Why does Zakaria think the number of governments that can be categorized as illiberal democracies are increasing?

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Ashley Kannan | Middle School Teacher | (Level 3) Distinguished Educator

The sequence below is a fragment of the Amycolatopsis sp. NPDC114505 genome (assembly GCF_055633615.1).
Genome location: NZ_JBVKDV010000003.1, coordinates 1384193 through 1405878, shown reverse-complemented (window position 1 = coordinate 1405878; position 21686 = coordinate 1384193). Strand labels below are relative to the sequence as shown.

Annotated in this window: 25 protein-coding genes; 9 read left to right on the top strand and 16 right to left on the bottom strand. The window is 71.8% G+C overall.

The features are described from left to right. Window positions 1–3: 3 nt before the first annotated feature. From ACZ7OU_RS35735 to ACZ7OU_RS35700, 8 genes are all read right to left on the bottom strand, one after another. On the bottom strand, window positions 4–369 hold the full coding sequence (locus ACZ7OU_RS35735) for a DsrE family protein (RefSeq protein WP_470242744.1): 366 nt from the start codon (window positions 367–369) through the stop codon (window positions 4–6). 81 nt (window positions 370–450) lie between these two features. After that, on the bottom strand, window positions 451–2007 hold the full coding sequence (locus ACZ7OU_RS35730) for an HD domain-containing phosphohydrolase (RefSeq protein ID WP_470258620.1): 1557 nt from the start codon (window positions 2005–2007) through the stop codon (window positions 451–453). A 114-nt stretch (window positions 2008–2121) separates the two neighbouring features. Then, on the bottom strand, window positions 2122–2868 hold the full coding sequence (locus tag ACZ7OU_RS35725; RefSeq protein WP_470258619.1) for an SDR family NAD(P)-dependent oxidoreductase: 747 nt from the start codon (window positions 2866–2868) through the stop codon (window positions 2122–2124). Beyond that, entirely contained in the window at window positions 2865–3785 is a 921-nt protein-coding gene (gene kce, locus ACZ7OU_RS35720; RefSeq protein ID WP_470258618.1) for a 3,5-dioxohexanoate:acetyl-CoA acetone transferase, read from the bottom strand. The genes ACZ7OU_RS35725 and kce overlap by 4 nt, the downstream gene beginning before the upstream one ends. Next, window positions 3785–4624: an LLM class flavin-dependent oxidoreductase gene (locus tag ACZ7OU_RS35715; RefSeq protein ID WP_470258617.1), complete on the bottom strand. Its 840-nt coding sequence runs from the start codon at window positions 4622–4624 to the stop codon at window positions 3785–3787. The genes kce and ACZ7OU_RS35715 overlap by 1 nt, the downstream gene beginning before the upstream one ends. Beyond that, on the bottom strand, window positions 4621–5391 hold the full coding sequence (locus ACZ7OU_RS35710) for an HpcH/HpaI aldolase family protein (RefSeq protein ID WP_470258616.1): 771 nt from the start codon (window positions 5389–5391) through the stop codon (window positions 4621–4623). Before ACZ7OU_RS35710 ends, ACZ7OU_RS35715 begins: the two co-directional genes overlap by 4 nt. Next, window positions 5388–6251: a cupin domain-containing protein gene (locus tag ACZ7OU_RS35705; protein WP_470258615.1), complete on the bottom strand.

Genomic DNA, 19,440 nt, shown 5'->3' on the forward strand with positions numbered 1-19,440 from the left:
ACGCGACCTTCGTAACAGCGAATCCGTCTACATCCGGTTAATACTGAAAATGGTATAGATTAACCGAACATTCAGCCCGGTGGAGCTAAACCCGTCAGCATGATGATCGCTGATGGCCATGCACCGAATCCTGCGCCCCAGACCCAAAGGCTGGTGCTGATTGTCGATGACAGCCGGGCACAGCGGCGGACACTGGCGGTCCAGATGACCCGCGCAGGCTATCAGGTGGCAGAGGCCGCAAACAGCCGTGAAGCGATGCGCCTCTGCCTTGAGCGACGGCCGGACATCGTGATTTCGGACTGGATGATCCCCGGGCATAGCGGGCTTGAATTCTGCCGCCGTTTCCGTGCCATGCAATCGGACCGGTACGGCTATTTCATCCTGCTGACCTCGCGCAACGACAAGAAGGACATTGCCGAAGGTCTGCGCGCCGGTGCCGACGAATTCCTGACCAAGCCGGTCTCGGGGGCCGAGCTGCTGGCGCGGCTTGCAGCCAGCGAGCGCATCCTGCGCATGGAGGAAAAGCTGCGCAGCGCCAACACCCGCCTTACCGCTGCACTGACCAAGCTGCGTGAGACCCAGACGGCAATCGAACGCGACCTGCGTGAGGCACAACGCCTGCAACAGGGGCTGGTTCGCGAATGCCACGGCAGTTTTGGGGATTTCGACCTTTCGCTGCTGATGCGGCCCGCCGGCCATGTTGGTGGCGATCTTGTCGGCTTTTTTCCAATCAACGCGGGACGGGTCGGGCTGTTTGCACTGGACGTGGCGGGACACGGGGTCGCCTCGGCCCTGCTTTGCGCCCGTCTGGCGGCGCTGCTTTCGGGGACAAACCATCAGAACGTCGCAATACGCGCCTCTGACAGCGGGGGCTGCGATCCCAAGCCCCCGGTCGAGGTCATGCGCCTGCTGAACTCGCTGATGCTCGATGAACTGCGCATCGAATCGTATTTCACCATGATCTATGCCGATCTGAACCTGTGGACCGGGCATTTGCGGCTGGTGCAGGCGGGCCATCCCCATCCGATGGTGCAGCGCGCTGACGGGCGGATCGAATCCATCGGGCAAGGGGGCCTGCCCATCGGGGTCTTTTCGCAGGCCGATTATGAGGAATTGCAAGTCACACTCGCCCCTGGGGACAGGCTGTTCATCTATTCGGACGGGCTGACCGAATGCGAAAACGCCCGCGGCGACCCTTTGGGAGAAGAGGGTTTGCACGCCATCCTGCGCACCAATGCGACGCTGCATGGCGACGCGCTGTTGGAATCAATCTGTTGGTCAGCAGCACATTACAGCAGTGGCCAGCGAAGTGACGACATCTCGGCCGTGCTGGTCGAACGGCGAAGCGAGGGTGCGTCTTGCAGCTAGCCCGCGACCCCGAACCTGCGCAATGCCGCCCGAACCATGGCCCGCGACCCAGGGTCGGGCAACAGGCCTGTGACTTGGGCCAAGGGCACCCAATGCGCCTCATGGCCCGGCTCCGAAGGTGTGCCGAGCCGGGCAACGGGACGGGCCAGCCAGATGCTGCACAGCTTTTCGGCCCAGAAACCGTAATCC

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I think that Zakaria would suggest that nations are seeking to radically transform themselves into liberal democracies because the concept is seen as intrinsically good without questioning whether the conditions in a particular nation will lend themselves to it.  For Zakaria, when nations automatically adopt liberal democracy without sustaining and developing the conditions that lend legitimacy to it, they become "illiberal."  They become this because the nation can easily revert back to authoritarian strains without hesitation as democracy has not been able to take an authentic hold and root in that political setting.  Zakaria might suggest that the current situation in Syria is a reflection of this.  al- Assad is able to claim to represents the voice of the people with his 97% vote when he is elected.  It is safe to say now that he is about as far from democratic as one could get.  Similar to this, Zakaria might suggest that the liberal democratic government is increasing as the government "du jour" around the world because it is believed to be a unique good.  For Zakaria, the real test of the legitimacy of a democratic setting is whether the economic and social conditions have been established in order to lend it legitimacy.  In this, I think that he feels the number of governments claiming to be "democratic" might represent why illiberal democracies are increasing.


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